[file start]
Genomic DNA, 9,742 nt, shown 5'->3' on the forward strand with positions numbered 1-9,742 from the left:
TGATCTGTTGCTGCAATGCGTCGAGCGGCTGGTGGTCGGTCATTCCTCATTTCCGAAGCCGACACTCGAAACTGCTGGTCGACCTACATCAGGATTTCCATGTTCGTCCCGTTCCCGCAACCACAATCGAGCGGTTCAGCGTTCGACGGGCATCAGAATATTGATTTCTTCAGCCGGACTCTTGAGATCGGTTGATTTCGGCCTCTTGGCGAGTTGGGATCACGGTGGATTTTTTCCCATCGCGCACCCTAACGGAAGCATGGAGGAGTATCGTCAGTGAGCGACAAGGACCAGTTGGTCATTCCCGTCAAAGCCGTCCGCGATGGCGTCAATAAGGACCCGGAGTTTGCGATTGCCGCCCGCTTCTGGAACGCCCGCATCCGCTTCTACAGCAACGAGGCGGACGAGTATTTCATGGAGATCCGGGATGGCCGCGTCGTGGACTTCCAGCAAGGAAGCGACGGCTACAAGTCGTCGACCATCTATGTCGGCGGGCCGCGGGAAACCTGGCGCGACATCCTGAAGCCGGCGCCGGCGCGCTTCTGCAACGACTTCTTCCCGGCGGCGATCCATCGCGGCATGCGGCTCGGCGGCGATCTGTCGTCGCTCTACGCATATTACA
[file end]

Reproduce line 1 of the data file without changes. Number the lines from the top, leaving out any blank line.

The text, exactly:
Genomic DNA, 9,742 nt, shown 5'->3' on the forward strand with positions numbered 1-9,742 from the left: